Childcare workers will now be able to decide how a baby sleeps despite wishes of parents.

Video by MWN

As of October 1, childcare workers will overrule parents when it comes to how babies should sleep.

If a parent asks that their baby be put to sleep in a way that doesn’t meet safe sleeping guidelines, childcare workers will not do it.

The guidelines have been set down by the charity Red Nose, whose aim is to end deaths from sudden infant death syndrome.

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Babies will be put to sleep on their back unless parents provide a medical reason why they should sleep on their side or front. As well as that, childcare workers won’t swaddle or wrap the arms of babies older than three months.

A spokesperson for Red Nose, Yvonne Amos, says once babies start to roll, they should be wrapped under the arms.

“So roughly from the first three months of life, you wrap from the shoulders down,” Amos tells Mamamia. “After three months, arms free, so if they do roll over they’ve got the opportunity to roll back. Or stop wrapping and go to a baby sleep bag.”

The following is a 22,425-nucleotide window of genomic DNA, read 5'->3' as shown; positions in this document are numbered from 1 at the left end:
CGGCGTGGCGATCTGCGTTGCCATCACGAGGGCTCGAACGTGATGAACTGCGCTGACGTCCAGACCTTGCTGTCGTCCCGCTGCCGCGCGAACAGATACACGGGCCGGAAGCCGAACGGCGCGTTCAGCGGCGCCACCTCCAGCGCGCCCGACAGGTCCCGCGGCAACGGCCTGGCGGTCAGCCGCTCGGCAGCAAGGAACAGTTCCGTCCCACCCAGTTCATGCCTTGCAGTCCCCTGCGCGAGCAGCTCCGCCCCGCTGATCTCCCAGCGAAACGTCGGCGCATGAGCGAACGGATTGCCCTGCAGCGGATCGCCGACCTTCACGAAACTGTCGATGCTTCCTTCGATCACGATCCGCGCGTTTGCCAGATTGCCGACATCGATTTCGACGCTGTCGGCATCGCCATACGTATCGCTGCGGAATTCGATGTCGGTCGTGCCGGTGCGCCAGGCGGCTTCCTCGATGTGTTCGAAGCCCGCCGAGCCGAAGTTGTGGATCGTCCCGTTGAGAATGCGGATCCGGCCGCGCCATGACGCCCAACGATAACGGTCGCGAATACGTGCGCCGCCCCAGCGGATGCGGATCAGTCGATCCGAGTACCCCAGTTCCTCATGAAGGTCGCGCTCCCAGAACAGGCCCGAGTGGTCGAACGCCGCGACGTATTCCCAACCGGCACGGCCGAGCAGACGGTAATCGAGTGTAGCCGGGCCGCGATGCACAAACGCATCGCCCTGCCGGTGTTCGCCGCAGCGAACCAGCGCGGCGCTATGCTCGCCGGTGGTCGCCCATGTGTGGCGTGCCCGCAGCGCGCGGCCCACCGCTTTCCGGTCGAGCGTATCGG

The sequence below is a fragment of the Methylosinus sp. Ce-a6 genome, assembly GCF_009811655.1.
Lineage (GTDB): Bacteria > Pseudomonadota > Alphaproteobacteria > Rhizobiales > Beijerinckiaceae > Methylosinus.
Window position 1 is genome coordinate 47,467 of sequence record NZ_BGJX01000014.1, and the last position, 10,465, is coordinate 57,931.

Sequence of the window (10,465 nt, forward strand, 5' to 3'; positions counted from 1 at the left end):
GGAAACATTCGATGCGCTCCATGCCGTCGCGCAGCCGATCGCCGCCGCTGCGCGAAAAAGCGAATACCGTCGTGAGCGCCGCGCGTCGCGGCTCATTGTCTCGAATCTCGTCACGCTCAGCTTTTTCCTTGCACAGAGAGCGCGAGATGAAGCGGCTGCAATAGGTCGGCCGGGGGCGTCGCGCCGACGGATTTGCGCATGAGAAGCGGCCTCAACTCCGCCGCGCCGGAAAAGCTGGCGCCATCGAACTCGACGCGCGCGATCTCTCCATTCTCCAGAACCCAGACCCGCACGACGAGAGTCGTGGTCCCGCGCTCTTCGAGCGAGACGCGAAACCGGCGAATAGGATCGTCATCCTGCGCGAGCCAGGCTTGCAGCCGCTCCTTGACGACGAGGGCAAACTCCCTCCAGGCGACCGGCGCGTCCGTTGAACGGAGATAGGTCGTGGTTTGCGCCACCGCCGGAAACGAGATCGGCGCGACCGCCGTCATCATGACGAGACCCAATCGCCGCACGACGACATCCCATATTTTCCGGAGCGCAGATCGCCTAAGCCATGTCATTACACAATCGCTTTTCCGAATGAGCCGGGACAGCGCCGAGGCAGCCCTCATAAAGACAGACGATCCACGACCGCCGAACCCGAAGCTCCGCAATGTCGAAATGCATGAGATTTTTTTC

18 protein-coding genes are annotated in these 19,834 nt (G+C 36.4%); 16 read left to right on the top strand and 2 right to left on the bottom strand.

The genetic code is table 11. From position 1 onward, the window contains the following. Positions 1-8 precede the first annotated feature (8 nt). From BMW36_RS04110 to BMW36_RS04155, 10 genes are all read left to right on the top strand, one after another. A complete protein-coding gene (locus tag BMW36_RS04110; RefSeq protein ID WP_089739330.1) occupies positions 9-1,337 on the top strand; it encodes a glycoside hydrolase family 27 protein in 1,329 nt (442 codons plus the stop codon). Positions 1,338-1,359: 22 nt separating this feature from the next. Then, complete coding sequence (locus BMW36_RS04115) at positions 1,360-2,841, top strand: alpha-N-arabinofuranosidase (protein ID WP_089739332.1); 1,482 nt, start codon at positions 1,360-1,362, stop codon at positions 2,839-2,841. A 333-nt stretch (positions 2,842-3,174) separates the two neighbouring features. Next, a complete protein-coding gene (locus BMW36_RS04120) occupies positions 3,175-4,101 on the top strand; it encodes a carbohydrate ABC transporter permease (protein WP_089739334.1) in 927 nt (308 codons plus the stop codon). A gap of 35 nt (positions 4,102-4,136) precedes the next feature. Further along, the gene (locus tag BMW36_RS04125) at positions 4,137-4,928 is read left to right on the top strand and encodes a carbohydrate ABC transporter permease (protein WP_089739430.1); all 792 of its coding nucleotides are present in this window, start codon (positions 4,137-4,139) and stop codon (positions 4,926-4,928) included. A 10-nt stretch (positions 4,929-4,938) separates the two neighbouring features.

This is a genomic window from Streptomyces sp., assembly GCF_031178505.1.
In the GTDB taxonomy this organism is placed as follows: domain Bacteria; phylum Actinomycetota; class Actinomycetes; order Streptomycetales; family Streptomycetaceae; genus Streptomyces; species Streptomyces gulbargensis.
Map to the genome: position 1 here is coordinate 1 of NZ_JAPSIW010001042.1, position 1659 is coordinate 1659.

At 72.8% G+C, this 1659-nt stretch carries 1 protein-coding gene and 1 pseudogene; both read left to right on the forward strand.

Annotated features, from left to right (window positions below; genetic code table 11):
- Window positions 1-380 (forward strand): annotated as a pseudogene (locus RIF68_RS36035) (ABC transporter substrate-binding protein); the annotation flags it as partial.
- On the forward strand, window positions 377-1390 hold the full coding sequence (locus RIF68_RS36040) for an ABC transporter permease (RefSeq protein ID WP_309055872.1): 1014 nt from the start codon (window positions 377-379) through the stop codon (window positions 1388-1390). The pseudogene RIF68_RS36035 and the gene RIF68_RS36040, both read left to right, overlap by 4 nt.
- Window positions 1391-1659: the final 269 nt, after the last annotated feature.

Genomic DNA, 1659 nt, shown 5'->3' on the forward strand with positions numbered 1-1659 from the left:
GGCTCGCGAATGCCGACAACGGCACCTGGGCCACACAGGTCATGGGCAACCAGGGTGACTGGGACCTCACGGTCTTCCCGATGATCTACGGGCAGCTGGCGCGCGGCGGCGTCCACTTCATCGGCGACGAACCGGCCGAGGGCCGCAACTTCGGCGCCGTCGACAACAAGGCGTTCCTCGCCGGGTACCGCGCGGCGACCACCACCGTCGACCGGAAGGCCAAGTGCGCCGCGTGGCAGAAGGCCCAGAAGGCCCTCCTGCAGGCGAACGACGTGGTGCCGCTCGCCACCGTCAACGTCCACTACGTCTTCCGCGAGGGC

The crackdown follows the death in 2012 in five-month-old Indianna Rose Hicks. She died from SIDS while in family day care in Queensland. Her arms had been wrapped and she was found lying face down.

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Parents can no longer have the final say on sleeping position and wrapping. (Image: Getty)

Amos says any baby in care needs to be sleeping safely at all times.

“We don’t know the cause or causes of sudden infant death syndrome. We know how to reduce the risk. SIDS has been reduced by 80 per cent since we brought safe sleeping in 1990, so the evidence is there to say that this will reduce the risk for babies in that first 12 months of life.”

Other safe sleeping guidelines include having no cushions or toys in the cot, and putting the baby to sleep with their feet at the bottom of the cot.

Amos says there are mum who might not have all the information on safe sleeping, and this new legislation should help.

“It gives us an opportunity to open the conversation with parents who don’t fully understand the risk of sleeping babies on their tummies.”

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